How to use two different translations for the same word?
Thread poster: Harklas
Harklas
Local time: 16:19
Jun 14, 2010

Hi!

I have OmegaT-2.0.5_2

It seems I can't give the same English word two different translations in the target language.

A hypothetical example of the problem at hand:
There are two instances of the word "jump", one as a noun and one as a verb. I translate the first jump to "hopp" and OmegaT automatically makes the second "hopp". Which is wrong, as the verb "jump" is "hoppa". So I change the second jump to "hoppa", and then OmegaT changes the first jump to "hoppa" as well, while it should be "hopp".

It's like I have to choose between:
Jump = Hopp
Jump = Hopp

and

Jump = Hoppa
Jump = Hoppa

but what I want is:

Jump = Hopp
Jump = Hoppa

How do I do that?

Any quick input would be of great help


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Susan Welsh  Identity Verified
United States
Local time: 10:19
Member (2008)
Russian to English
+ ...
I guess these are one-word segments? Jun 14, 2010

If not one-word segments, I don't see why it would be a problem.
If they are one-word segments, then OmegaT automatically translates the word consistently (unfortunately). I raised the same issue on the OmegaT yahoo users forum recently, and was told that you have to alter the source document in some way to flag the difference in meanings: such as #jump vs. jump without the number sign.

It's kind of a pain, but there you have it.

Susan


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Samuel Murray  Identity Verified
Netherlands
Local time: 16:19
Member (2006)
English to Afrikaans
+ ...
@Harklas Jun 14, 2010

Harklas wrote:
It seems I can't give the same English word two different translations in the target language.


I believe the OmT developers are aware of this behaviour, but they don't regard it as a problem, and consequently they are not in a hurry to produce any type of built-in solution for it (for after all, a solution requires a problem). One solution might be to have a function in OmegaT that extracts all repeating segments to a separate file, so that a user can check them beforehand, or a function that allows the user to press a shortcut to jump to repeating segments (translated or not), so that he can check them beforehand or afterwards.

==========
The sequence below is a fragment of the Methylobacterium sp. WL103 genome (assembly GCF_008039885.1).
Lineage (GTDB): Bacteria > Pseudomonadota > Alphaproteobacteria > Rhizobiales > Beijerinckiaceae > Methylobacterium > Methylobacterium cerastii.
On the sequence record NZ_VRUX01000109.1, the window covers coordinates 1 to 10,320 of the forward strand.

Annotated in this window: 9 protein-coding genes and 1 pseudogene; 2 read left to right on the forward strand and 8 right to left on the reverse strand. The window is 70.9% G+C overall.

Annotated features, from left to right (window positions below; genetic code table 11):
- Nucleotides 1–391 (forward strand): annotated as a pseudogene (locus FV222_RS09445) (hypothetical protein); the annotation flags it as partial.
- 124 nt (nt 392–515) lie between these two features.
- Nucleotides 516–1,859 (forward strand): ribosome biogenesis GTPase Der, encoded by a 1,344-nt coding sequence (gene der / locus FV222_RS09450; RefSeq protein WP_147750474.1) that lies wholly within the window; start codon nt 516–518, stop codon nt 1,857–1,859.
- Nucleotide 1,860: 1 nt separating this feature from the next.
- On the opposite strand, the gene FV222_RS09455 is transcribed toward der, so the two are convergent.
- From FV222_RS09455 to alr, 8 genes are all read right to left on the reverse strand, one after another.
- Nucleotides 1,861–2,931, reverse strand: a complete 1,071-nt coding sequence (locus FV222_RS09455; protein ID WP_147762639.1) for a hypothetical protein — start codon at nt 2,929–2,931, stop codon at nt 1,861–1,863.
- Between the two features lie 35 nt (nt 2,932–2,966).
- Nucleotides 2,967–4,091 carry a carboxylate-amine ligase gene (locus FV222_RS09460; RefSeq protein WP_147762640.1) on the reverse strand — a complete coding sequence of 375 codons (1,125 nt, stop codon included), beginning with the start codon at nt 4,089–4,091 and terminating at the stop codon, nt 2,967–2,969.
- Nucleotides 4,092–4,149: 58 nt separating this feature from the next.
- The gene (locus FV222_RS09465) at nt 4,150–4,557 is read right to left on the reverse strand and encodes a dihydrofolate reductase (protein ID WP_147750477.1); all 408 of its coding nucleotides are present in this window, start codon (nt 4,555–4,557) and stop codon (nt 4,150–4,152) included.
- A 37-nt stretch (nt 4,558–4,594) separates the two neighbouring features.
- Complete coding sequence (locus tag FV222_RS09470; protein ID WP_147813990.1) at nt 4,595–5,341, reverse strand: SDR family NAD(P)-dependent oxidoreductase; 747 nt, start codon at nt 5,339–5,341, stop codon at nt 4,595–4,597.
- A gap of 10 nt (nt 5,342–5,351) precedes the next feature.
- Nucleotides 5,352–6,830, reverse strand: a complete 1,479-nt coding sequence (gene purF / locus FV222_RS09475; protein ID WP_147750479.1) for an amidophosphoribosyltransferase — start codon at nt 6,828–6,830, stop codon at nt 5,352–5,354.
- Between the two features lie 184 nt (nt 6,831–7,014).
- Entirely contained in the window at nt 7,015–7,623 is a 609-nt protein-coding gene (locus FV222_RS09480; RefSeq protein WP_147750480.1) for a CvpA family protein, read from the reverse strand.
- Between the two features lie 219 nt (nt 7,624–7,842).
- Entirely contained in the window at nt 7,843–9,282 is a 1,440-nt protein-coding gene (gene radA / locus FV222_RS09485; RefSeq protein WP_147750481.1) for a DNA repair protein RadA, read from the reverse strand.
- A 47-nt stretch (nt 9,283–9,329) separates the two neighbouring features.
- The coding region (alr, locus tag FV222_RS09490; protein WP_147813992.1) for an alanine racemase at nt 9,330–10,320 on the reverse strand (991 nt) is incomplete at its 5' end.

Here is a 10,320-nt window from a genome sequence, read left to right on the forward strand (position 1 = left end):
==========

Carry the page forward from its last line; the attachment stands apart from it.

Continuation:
It is a Susan said... you just have to be very, very watchful and when you see an automatically translated segment approaching, quickly open it and add a marker like ### to it so that you can check it and correct it in the compiled version of the file.

If your one-word segments occur in mid-paragraph, you can merge that segment with the next or previous segment, by adding a segmentation rule. If you encounter this frequently, you can try my little script for it: http://leuce.com/tempfile/omtautoit/segadder.zip


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Harklas
Local time: 16:19
TOPIC STARTER
How can this not be a problem? Jun 15, 2010

I was even ashamed to ask the question, thinking it must be a setting somewhere and that I just didn't look around hard enough or RTFM.

Every language is full of words with multiple meanings in most languages. SDLX lite doesn't behave like this for one thing, and I doubt any other TM software does either. They let you choose for each instance if you want alternative 1), 2) or 3) etc

Anyway, thanks for your answers! I'll try to join segments, bundling the problematic one-liners with the previous or subsequent segments to make them unique. I should have thought of that myself, but when your brain isn't in place, it's good that you friendly souls on the Internet are

Exactly what does your script do, btw?

[Edited at 2010-06-15 11:23 GMT]


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Tim Mott
Canada
Local time: 10:19
French to English
frustrating behaviour! Jun 15, 2010

I also find this behaviour frustrating, and even dangerous. It happens often enough that I have a source text with titles split into several one- or two-word paragraphs, and I have to be careful to translate these to avoid 'contaminating' the rest of the document.

To make up an example, suppose we have

CHEF
DE
BUREAU

and

CHEF
DE
POLICE.

These must end up as "Office Manager" and "Chief of Police" ... but there is a risk of getting absurdities like "Chief of Manager" or "Office Police"!

I can't see how the OmegaT team doesn't recognize this behaviour as a flaw. The suggestion of inventing arbitrary segmentation rules isn't feasible for large projects, and in my opinion only highlights the fact that there is a major issue.